Isn’t this beautiful
says the scientist whose family loved him.
You can see this.
Watch the mountain.
Watch closely, for some time.
Watch for ten million years.
Stay as long as you like.
The earth heaves up a mountain.
Or the mountain heaves up itself.
Watching will not tell us which.
The mountain crests
from the earth into the sky then
crashes down, or dissolves, melting
back into the earth like a great stone wave,
a wave breaking so slowly. It says,
I am no more solid than rain.
The world urges mountains
in their season
urges apples from branches, urges
babies from their amnion.
They are of a piece.
An apple is a mountain. An apple
from blossom to flesh
fills with juice,
drops, urges back to soil
to make more apples.
No one demands this, not god,
it happens. You might say
all of it is a verb.
hear her screaming
at her sister in the backyard
dragging on a clove
cigarette stroking her cockatoo,
a rescue cockatoo that won’t fly
eats raisins and talks
it says Pete is a dumb fucker
it says Oh boy oh man.
She screams at her sister
Won’t you please
I’m begging you
don’t make me
ask again. She heaves
an unopened can
of tomato paste out
the screen door where the
screen is torn off.
It arcs over the lawn and hits
her sister square in the ribs.
screams back god
dammit I fuckin hate you
the bird jumps
from her shoulder to the ground
can't fly and picks
its armpit with the pointy
beak tip not an armpit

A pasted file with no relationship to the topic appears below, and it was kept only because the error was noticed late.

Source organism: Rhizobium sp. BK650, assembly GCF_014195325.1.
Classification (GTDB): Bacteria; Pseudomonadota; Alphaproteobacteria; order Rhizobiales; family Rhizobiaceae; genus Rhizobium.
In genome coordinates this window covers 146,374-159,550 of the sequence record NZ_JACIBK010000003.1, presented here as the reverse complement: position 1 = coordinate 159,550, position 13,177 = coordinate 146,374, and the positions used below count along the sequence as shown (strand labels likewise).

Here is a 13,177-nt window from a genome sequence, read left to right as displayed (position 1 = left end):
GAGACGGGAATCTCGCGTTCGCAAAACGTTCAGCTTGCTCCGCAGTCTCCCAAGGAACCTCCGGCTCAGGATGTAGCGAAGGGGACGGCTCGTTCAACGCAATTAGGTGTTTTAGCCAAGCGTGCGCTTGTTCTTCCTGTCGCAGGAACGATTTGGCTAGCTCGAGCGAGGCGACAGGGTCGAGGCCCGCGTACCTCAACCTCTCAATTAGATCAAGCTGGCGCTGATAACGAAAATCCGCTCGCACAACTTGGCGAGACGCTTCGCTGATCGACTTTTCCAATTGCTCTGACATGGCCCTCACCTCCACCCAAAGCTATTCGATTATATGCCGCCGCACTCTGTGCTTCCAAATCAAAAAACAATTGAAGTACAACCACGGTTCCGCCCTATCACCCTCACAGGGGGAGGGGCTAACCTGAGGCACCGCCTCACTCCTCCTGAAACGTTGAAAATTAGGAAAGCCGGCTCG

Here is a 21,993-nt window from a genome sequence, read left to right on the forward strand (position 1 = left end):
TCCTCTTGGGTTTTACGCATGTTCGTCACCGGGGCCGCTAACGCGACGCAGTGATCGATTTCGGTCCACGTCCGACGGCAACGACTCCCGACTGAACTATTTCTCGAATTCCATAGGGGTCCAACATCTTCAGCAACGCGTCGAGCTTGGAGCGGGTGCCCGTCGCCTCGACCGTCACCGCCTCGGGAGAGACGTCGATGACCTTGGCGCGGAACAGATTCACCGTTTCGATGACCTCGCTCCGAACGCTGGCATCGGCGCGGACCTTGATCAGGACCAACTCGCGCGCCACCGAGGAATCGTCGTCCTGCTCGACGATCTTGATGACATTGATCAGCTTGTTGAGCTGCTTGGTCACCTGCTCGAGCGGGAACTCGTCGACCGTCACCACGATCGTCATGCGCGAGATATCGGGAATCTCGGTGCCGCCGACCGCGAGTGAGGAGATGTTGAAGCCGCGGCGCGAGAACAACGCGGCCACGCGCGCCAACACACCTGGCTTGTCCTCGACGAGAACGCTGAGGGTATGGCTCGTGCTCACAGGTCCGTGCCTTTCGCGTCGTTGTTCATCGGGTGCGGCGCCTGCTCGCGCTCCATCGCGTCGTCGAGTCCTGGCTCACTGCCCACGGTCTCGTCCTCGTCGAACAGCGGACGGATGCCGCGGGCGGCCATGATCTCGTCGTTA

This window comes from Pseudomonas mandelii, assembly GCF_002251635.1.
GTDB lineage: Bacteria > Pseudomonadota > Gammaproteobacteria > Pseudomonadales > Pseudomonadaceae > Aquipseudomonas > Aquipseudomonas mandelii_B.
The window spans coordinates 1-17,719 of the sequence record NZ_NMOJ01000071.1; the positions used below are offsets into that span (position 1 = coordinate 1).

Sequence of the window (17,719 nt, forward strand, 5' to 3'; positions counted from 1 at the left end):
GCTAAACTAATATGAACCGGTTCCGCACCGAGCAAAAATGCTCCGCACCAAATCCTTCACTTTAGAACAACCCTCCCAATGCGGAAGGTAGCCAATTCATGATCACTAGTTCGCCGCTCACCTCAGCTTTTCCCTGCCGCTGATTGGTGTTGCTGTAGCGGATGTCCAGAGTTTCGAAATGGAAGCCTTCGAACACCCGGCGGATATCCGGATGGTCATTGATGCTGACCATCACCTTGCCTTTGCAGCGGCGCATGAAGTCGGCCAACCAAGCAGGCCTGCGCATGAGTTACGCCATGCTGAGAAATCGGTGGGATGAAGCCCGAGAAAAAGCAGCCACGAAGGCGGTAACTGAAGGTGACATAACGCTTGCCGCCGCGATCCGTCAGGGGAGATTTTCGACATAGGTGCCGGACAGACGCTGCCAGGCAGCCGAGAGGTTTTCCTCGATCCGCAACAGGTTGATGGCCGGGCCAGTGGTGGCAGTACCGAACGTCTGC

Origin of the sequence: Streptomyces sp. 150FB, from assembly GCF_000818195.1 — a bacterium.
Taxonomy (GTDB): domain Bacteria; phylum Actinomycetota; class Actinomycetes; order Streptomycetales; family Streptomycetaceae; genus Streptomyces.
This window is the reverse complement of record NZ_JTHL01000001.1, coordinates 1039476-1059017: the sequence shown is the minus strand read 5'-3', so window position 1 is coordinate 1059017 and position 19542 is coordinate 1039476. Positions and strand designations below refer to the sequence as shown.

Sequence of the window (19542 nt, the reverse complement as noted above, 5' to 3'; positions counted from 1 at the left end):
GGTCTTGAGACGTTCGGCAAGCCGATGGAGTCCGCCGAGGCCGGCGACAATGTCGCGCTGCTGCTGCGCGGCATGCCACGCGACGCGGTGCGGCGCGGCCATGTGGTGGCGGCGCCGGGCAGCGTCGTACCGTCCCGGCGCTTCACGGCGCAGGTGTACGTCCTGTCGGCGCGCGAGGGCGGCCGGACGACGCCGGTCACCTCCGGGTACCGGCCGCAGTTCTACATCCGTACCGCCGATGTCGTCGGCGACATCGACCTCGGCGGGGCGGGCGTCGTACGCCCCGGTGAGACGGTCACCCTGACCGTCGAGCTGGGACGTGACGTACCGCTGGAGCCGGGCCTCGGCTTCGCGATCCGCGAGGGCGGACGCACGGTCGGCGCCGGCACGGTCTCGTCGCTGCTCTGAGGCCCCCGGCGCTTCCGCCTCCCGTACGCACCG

not a wingpit maybe
I can’t stop
what to call it while
she is still screaming
at her sister who charges
for the back door intent
I think on retribution for the sauce
can attack. Stay
away from me I told you
I told you so many times.
You fucking canned me you
twat. Her sister slaps
her face open palm leaving
red fingerstreaks. She cries
while her sister remains indignant
until they break and collapse
on each others’ shoulders
faces in the armpits
wet sobbing until
she shoves her sister away.
You stupid cow I hate you
go fuck yourself you whore.
And her sister
goes out for the bird.
Oh, I see.
I might have brought it up. But
not having to do with me, just
the wind is a very deceiving thing.
First of all,
we don’t make the windmills
in the United States. They’re made
in Germany and Japan. They’re made
out of massive amounts of steel, which goes
into the atmosphere, whether it’s in
or not, it goes
into the atmosphere.
The windmills kill birds
and the windmills need . . .
for the most part they don’t work.
I don’t think they work
at all . . .
and that bothers me,
and they kill all the birds.
You go to a windmill, you know
they have the, what is it?
The golden eagle?
And they’re like,
if you shoot a golden eagle, they go to jail
for five years
and yet they kill them by,
they actually have to get permits
that they’re only allowed to kill 30
in one year.
The windmills are devastating to the bird population, O.K? . . .
So, if I talk negatively,
I’ve been saying the same thing
for years about you know,
the wind industry . . .
Some environmentalists agree with me
because of all of the things
I just said,
including the birds,
and some don’t.
But it’s hard to explain.
* Original text by Pres. D. Trump, verbatim, in an interview with the NYT Editorial Board, 23 Nov 2016.